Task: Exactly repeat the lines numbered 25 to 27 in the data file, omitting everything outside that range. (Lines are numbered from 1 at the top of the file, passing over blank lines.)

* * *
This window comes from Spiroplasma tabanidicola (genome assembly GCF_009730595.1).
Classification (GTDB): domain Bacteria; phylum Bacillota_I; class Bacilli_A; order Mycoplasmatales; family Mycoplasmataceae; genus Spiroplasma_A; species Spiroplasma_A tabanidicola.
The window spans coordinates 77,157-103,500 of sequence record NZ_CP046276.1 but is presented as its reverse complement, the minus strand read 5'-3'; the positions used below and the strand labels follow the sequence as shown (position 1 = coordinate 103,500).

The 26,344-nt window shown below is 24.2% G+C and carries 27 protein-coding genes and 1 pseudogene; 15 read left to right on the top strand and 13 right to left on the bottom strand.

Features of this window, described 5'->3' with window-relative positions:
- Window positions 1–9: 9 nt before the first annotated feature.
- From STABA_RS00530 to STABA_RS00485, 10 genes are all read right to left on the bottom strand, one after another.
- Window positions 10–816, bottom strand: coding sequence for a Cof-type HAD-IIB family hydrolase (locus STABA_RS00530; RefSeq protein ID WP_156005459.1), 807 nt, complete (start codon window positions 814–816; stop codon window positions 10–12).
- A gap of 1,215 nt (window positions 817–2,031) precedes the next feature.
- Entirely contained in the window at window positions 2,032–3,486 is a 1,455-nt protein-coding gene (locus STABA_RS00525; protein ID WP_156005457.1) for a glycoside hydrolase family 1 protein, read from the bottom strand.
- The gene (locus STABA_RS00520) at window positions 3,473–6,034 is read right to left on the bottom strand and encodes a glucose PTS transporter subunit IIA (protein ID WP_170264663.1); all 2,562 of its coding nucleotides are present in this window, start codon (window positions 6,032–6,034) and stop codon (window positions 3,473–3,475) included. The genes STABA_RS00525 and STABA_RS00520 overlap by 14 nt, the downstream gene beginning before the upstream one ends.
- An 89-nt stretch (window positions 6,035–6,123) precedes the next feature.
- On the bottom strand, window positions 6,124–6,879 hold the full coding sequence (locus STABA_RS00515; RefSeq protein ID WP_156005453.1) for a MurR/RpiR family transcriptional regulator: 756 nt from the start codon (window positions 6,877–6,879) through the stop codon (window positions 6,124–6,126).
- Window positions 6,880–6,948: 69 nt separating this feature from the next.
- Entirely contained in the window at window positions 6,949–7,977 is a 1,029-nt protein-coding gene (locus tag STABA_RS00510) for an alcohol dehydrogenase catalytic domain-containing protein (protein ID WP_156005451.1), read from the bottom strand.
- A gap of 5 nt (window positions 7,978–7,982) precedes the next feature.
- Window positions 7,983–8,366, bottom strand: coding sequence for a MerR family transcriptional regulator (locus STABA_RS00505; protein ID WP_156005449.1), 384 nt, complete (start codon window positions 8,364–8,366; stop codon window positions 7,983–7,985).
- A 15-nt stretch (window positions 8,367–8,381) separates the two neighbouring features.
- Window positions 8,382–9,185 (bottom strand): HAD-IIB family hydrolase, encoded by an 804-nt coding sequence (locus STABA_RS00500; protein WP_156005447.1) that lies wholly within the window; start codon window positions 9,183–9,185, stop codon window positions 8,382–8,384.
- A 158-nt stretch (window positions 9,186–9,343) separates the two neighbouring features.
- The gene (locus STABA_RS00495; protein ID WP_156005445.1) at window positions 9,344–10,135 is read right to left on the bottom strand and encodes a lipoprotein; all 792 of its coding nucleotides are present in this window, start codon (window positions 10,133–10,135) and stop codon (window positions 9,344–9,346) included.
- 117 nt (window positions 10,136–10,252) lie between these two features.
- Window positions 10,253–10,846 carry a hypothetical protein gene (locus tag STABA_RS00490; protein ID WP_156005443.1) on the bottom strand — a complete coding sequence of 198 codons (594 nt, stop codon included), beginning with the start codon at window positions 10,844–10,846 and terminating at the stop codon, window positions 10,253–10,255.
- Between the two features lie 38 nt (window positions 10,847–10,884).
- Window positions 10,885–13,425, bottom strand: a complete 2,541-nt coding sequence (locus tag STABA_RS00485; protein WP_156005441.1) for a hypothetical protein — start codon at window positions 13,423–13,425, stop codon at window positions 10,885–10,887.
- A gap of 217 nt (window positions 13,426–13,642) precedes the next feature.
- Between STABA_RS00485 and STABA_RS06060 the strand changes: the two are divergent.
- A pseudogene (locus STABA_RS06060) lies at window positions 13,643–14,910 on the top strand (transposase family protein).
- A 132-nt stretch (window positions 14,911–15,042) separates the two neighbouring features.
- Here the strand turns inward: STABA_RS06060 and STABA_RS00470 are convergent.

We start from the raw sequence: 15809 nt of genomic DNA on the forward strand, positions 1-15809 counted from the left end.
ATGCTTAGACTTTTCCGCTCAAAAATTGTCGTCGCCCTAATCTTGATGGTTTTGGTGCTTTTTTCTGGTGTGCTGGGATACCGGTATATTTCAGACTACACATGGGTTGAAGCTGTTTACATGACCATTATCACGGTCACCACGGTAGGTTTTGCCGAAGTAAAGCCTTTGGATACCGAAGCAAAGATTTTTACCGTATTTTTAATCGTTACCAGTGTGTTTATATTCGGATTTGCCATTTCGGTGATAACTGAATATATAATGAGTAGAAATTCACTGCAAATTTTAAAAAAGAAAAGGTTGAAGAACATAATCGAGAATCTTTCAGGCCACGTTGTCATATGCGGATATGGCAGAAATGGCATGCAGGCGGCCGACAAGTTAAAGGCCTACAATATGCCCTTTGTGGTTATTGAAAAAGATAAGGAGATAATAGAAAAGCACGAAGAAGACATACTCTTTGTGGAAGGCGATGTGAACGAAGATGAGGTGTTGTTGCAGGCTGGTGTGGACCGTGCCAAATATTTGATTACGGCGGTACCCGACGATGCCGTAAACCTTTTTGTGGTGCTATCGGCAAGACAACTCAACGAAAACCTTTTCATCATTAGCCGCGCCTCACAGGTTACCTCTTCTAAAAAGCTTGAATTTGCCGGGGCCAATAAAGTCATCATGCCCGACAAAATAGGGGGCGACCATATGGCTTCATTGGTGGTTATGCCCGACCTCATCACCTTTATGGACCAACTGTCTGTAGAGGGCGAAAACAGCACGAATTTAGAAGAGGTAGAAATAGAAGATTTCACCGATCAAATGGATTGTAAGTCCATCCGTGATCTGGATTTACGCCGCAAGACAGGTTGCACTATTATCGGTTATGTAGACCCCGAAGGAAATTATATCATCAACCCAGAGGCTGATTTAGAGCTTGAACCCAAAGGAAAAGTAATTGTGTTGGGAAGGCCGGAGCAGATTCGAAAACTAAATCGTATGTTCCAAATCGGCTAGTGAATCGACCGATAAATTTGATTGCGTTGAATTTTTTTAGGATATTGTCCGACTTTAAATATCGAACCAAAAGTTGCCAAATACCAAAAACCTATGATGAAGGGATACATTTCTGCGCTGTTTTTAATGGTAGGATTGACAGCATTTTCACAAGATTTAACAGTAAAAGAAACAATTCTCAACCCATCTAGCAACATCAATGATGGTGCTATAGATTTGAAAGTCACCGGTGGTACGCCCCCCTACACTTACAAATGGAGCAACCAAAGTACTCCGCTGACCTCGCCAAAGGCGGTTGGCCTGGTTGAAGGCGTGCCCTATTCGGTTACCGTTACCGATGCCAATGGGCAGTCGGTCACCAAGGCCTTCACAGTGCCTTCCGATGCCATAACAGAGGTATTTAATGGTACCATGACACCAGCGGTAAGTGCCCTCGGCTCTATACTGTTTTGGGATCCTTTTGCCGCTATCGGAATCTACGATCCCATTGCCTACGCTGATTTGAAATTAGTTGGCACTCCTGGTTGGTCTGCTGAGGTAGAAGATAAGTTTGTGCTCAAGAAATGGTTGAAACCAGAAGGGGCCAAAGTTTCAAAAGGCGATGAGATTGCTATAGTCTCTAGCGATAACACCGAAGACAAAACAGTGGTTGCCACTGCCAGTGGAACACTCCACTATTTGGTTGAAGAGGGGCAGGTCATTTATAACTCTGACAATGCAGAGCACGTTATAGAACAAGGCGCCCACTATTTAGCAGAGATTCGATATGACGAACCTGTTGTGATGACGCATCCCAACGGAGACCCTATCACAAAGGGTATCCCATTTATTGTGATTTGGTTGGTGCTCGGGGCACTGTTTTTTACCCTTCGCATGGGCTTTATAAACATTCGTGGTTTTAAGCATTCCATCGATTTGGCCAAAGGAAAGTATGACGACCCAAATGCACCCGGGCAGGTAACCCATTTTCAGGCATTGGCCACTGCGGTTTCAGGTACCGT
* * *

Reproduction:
- Window positions 10,885–13,425, bottom strand: a complete 2,541-nt coding sequence (locus tag STABA_RS00485; protein WP_156005441.1) for a hypothetical protein — start codon at window positions 13,423–13,425, stop codon at window positions 10,885–10,887.
- A gap of 217 nt (window positions 13,426–13,642) precedes the next feature.
- Between STABA_RS00485 and STABA_RS06060 the strand changes: the two are divergent.